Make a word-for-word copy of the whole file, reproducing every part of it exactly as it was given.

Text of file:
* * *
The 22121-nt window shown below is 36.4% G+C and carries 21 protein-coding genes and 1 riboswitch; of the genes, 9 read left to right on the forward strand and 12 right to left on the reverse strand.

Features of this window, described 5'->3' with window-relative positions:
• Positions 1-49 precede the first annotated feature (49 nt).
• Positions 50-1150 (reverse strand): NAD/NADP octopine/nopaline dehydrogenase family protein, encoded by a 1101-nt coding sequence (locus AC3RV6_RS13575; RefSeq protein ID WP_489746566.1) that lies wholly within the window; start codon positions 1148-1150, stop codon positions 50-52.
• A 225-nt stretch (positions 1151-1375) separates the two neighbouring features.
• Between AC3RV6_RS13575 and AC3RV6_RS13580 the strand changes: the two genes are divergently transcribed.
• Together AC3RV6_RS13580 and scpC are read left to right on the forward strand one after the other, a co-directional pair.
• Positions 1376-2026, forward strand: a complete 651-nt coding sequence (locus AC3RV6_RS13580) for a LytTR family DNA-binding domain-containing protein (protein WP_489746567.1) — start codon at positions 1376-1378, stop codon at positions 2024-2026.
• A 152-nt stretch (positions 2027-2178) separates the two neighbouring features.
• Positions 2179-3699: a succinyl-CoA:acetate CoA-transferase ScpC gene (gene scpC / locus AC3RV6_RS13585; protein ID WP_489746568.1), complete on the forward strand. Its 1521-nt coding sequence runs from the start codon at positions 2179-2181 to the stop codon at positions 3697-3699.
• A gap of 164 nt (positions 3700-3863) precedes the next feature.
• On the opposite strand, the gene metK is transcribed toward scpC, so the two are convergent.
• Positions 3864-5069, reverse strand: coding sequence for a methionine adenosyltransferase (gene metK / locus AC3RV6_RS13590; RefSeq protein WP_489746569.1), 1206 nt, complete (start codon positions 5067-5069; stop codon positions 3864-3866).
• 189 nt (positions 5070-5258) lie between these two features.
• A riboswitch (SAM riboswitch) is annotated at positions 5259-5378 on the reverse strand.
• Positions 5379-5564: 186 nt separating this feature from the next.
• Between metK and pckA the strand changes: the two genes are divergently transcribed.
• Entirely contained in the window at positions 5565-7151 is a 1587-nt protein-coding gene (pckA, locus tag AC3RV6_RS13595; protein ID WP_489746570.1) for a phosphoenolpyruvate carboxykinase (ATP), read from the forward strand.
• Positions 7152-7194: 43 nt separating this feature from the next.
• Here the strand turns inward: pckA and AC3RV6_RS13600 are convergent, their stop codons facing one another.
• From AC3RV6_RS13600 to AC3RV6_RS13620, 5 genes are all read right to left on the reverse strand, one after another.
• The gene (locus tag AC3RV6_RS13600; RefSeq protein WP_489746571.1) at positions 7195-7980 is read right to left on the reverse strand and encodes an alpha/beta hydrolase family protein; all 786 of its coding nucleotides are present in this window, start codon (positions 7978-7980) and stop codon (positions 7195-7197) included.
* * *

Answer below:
The 22121-nt window shown below is 36.4% G+C and carries 21 protein-coding genes and 1 riboswitch; of the genes, 9 read left to right on the forward strand and 12 right to left on the reverse strand.

Features of this window, described 5'->3' with window-relative positions:
• Positions 1-49 precede the first annotated feature (49 nt).
• Positions 50-1150 (reverse strand): NAD/NADP octopine/nopaline dehydrogenase family protein, encoded by a 1101-nt coding sequence (locus AC3RV6_RS13575; RefSeq protein ID WP_489746566.1) that lies wholly within the window; start codon positions 1148-1150, stop codon positions 50-52.
• A 225-nt stretch (positions 1151-1375) separates the two neighbouring features.
• Between AC3RV6_RS13575 and AC3RV6_RS13580 the strand changes: the two genes are divergently transcribed.
• Together AC3RV6_RS13580 and scpC are read left to right on the forward strand one after the other, a co-directional pair.
• Positions 1376-2026, forward strand: a complete 651-nt coding sequence (locus AC3RV6_RS13580) for a LytTR family DNA-binding domain-containing protein (protein WP_489746567.1) — start codon at positions 1376-1378, stop codon at positions 2024-2026.
• A 152-nt stretch (positions 2027-2178) separates the two neighbouring features.
• Positions 2179-3699: a succinyl-CoA:acetate CoA-transferase ScpC gene (gene scpC / locus AC3RV6_RS13585; protein ID WP_489746568.1), complete on the forward strand. Its 1521-nt coding sequence runs from the start codon at positions 2179-2181 to the stop codon at positions 3697-3699.
• A gap of 164 nt (positions 3700-3863) precedes the next feature.
• On the opposite strand, the gene metK is transcribed toward scpC, so the two are convergent.
• Positions 3864-5069, reverse strand: coding sequence for a methionine adenosyltransferase (gene metK / locus AC3RV6_RS13590; RefSeq protein WP_489746569.1), 1206 nt, complete (start codon positions 5067-5069; stop codon positions 3864-3866).
• 189 nt (positions 5070-5258) lie between these two features.
• A riboswitch (SAM riboswitch) is annotated at positions 5259-5378 on the reverse strand.
• Positions 5379-5564: 186 nt separating this feature from the next.
• Between metK and pckA the strand changes: the two genes are divergently transcribed.
• Entirely contained in the window at positions 5565-7151 is a 1587-nt protein-coding gene (pckA, locus tag AC3RV6_RS13595; protein ID WP_489746570.1) for a phosphoenolpyruvate carboxykinase (ATP), read from the forward strand.
• Positions 7152-7194: 43 nt separating this feature from the next.
• Here the strand turns inward: pckA and AC3RV6_RS13600 are convergent, their stop codons facing one another.
• From AC3RV6_RS13600 to AC3RV6_RS13620, 5 genes are all read right to left on the reverse strand, one after another.
• The gene (locus tag AC3RV6_RS13600; RefSeq protein WP_489746571.1) at positions 7195-7980 is read right to left on the reverse strand and encodes an alpha/beta hydrolase family protein; all 786 of its coding nucleotides are present in this window, start codon (positions 7978-7980) and stop codon (positions 7195-7197) included.